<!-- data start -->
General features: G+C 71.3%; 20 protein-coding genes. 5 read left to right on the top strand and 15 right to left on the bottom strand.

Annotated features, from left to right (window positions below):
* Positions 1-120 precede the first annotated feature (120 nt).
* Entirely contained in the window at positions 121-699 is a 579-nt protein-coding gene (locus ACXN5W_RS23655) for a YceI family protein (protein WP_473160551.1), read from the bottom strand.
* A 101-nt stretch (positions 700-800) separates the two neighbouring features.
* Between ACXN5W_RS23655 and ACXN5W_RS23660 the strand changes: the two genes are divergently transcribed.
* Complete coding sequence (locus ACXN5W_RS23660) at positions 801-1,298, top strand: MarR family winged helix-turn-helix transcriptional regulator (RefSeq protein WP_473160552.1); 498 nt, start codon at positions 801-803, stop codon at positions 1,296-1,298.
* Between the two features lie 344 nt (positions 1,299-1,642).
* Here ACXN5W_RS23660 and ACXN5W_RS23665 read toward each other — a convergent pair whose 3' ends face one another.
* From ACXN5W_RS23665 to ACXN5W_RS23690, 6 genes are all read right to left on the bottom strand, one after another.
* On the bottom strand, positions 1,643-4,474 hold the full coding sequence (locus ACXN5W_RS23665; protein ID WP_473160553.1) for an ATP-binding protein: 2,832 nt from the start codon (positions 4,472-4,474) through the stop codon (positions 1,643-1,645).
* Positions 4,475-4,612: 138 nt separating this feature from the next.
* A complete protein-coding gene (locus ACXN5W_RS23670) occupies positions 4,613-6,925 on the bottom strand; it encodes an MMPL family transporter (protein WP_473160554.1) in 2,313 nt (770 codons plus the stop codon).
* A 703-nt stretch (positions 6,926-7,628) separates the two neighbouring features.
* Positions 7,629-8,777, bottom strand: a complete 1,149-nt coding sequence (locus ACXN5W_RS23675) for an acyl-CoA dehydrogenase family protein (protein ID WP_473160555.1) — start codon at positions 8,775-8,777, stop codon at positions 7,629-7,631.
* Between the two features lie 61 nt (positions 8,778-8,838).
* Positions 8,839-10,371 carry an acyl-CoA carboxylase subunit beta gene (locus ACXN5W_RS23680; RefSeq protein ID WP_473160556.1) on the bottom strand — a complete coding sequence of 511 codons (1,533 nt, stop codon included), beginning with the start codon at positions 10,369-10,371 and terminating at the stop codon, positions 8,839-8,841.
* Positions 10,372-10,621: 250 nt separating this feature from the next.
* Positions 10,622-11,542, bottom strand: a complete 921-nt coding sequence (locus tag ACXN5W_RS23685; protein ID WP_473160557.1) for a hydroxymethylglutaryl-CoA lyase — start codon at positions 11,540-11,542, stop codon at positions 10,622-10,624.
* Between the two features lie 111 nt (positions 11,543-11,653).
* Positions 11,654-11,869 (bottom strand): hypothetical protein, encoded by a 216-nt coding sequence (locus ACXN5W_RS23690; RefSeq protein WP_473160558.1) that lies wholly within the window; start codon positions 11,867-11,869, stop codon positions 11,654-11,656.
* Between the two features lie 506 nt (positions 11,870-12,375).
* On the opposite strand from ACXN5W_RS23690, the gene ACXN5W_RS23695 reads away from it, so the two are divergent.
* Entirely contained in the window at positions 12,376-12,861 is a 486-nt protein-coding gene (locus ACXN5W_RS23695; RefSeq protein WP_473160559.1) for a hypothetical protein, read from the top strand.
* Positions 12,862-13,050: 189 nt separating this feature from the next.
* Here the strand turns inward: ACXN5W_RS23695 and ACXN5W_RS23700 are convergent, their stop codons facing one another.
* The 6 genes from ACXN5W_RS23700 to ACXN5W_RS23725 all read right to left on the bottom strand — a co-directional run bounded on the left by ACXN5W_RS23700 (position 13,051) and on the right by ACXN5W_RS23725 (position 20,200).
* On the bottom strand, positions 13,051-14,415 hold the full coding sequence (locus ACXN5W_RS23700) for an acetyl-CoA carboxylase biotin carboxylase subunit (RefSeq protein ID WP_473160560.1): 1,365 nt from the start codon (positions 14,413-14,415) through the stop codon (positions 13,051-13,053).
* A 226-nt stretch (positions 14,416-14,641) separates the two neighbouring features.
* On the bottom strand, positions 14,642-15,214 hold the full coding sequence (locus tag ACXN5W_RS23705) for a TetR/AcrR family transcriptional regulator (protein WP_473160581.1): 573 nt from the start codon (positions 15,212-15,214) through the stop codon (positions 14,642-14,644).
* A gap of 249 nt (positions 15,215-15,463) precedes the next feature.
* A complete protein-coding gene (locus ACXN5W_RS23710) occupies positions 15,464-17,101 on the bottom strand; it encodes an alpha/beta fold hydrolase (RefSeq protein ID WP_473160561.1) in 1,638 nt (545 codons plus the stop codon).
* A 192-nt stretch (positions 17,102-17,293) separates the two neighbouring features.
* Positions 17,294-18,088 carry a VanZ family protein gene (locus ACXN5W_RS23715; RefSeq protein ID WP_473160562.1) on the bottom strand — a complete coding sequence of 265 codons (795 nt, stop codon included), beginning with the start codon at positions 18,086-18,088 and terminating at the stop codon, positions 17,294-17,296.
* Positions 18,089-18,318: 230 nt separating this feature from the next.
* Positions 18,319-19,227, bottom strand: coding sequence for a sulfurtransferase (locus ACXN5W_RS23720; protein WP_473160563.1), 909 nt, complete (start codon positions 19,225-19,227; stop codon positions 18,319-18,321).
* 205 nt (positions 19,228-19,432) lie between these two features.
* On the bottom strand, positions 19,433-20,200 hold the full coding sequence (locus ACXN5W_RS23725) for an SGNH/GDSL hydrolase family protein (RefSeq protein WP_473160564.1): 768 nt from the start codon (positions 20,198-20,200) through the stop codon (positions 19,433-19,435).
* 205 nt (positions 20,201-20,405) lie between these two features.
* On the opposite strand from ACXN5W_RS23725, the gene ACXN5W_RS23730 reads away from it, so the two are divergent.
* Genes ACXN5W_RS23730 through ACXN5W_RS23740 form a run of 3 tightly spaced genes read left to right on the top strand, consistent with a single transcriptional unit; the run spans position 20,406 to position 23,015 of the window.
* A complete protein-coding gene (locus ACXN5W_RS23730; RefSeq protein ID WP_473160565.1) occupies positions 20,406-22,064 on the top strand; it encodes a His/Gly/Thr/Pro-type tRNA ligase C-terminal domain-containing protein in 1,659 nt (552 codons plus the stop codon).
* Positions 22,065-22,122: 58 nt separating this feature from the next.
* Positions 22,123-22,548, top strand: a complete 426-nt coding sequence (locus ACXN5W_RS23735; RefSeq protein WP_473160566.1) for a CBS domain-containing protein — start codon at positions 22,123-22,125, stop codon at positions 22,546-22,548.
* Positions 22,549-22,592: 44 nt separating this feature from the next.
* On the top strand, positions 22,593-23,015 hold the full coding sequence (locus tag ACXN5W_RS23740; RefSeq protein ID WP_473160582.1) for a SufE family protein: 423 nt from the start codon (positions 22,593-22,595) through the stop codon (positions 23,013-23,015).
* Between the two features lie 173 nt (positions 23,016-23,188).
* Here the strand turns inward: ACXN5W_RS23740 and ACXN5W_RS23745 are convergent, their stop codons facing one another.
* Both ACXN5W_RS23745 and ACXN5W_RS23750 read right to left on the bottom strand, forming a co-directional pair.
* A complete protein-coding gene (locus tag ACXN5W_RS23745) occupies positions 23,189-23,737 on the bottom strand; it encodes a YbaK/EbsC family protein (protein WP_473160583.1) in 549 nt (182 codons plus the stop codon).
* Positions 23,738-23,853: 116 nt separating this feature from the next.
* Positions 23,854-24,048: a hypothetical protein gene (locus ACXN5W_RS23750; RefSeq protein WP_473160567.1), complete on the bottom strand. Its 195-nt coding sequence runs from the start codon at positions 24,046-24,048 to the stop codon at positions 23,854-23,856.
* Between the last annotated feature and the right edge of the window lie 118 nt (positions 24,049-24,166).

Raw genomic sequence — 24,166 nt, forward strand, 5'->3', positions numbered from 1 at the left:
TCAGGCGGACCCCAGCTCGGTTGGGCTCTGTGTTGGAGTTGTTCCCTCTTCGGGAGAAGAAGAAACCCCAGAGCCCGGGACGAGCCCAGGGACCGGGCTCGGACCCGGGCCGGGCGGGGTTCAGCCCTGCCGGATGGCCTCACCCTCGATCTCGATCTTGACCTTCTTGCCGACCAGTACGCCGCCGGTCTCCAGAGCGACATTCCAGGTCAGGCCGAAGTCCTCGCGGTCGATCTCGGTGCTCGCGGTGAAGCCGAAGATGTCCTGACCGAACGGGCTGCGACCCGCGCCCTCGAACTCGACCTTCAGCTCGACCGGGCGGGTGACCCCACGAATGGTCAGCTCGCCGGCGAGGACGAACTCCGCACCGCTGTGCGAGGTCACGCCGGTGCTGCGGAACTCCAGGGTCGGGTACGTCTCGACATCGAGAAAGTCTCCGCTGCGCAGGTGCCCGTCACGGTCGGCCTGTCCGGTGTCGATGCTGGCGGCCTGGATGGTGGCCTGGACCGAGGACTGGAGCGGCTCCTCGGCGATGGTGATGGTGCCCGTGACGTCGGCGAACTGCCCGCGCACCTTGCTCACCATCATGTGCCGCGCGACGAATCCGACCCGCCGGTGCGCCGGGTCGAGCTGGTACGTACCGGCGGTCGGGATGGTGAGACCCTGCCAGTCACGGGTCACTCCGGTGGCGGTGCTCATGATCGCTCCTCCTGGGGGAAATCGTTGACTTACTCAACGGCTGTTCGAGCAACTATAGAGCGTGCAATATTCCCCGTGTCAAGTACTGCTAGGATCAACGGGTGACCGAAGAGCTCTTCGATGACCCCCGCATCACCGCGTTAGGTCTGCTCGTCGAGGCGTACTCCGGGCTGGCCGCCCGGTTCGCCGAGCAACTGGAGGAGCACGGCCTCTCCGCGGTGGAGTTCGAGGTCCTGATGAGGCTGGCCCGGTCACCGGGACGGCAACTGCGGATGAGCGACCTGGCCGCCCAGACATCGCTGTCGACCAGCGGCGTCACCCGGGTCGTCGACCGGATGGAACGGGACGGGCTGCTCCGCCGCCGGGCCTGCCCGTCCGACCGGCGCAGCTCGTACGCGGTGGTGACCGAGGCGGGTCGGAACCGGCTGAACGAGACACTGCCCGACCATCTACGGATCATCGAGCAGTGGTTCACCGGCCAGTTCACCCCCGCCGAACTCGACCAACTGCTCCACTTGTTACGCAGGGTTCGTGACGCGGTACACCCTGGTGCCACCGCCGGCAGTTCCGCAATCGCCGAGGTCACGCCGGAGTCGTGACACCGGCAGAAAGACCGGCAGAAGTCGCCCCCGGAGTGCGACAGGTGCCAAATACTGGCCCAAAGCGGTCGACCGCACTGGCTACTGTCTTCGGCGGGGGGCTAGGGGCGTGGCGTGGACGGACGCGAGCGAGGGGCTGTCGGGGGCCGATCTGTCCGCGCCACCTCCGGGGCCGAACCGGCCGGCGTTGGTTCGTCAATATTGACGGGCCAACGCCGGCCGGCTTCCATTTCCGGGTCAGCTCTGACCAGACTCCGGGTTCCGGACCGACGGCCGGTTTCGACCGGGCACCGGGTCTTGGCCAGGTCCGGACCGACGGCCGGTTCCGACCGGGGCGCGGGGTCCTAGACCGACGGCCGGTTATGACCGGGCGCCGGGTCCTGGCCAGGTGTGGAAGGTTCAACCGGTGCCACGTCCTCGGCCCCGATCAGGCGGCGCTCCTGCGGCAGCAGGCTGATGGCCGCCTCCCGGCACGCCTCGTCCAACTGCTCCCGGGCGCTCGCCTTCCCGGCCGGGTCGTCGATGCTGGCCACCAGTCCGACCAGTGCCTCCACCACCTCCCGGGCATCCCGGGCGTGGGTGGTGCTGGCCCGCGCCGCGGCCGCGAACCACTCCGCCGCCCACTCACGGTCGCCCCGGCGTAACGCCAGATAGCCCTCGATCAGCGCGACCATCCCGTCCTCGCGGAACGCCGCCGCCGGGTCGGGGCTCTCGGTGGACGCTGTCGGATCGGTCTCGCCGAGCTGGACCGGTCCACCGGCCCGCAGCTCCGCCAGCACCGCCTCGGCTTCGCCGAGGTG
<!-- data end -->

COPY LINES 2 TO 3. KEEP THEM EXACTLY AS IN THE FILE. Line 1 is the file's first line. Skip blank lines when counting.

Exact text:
Annotated features, from left to right (window positions below):
* Positions 1-120 precede the first annotated feature (120 nt).